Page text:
Some people are simply brimming with business ideas that they want to try out and have the mentality that failure is simply a logical step closer to ultimate success. But what if you tend to lack in the ideas department or a little short on failure busting mentality right now? Enter the franchise business!
What is a Franchise
A franchise is quite simply a business model, system and formula that has been proven to be successful, then packaged in a way to make it easily replicable by another aspiring business person. It often incorporates distinctive branding and centred around selling a specific, or range of, products or services. There will often also be something quite unique about the product, service or the way in which they are delivered or presented.
What are the advantages?
The key advantage of a franchise is that basing your new business on a proven system in theory increases the chances of success. Published industry statistics in the UK show that 9 in 10 franchise business owners run profitable businesses*. The hard work of tested, refining and proving the business model works has already been worked out in the original pilot business by the business pilot owner, who becomes the franchisor.
Other perceived advantages of a good franchise system may include:-
- Training and on going support
- Benefit from national advertising campaigns carried out by the franchisor on behalf of the franchisees
- Benefit of recognised branding and reputation
- Perceived customer benefit that you are part of a larger business network
What are the disadvantages?
A key disadvantage of a franchise business is that innovation and experimentation is not normally permitted without prior testing and approval of the franchisor. A franchise system works because its based on control and uniformity; every process and procedure you will carry out in the franchise business will have a documented way of doing it, which you must follow in order to retain the integrity of the brand. As a franchisee, you will have signed a franchise agreement which effectively commits you to following the system the franchisor dictates. However, this element of control can be a big problem and a source of frustration to some people, especially someone who is inherently entrepreneurial and likes to experiment and innovate.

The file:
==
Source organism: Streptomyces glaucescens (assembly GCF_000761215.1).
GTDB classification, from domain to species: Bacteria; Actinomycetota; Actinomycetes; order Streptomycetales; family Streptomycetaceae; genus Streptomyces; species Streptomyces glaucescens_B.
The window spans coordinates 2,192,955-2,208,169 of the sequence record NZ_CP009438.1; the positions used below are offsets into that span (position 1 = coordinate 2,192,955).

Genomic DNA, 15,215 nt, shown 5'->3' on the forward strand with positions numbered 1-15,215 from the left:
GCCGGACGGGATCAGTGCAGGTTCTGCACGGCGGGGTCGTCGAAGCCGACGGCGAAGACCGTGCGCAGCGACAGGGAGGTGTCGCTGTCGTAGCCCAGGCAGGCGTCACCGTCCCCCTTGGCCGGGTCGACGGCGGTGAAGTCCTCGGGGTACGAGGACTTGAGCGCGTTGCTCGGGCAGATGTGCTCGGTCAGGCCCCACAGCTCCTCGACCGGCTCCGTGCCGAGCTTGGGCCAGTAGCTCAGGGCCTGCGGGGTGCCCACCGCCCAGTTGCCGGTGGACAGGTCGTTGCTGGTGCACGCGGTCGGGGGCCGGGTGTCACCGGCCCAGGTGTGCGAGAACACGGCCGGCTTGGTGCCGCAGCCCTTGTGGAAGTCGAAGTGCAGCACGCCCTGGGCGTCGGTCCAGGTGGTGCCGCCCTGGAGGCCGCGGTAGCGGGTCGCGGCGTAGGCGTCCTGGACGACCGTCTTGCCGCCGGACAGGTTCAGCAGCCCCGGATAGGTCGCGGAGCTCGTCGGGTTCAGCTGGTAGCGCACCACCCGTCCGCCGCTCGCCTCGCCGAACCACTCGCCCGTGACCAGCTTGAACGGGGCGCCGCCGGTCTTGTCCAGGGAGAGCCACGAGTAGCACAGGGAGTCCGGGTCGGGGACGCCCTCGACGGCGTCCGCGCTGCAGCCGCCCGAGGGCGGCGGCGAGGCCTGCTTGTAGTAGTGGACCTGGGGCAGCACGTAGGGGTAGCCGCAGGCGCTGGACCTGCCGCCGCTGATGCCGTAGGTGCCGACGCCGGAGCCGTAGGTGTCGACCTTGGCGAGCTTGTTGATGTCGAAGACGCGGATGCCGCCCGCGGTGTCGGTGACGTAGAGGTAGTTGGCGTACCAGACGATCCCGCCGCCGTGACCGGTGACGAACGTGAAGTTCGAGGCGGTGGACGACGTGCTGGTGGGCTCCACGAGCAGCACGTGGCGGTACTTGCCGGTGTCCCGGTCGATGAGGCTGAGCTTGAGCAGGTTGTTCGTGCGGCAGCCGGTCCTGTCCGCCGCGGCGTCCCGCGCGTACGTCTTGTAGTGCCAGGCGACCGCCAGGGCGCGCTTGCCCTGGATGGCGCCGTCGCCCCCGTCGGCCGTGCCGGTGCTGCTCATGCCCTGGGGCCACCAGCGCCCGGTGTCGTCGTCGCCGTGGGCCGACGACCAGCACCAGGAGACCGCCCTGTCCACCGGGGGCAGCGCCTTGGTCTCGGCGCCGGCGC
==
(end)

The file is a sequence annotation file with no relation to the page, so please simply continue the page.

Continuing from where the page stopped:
Some other potential disadvantages may include:-
- Increased start-up fees due to having to pay an initial franchise ‘fee’ to the franchisor
- Depending on the terms of your agreement, you might be forced cover costs of re-branding should the franchisor decide to change it
- Your customer potential will usually be limited to a specified geographical territory
Is a franchise right for me?
Whether a franchise is right for you comes down to personal choice and much of this will be down to your personality. Someone who enjoys the challenge of forging a new business idea or is innovative in their character will often struggle to work within the confines of a franchise business. These are the type of people who usually start their own businesses and do well at it. You also need to consider the implications of being bound by an agreement that will essentially dictate what you can and cannot do with your business. For this reason, legal advice should be sought and plenty of care and attention should be given when signing the franchise agreement at the very outset of starting up a franchise business.
On the flip side, if you are a more risk averse person, the structured and controlled environment of a good, ethical franchise system can actually be a positive. It can offer a proven business system that if followed correctly should replicate the original pilot business’s success. Coupled with the on going training and support from the franchisor, it can be a good viable business start up option.
One thing to bear in mind is that, whether you decide to start up a franchised or non-franchised business, no business start up is completely devoid of risk. Be prepared to put in a lot of hard work and dedication to have the best chance of success.
*Source: British Franchise Association/NatWest UK National Franchise Survey 2012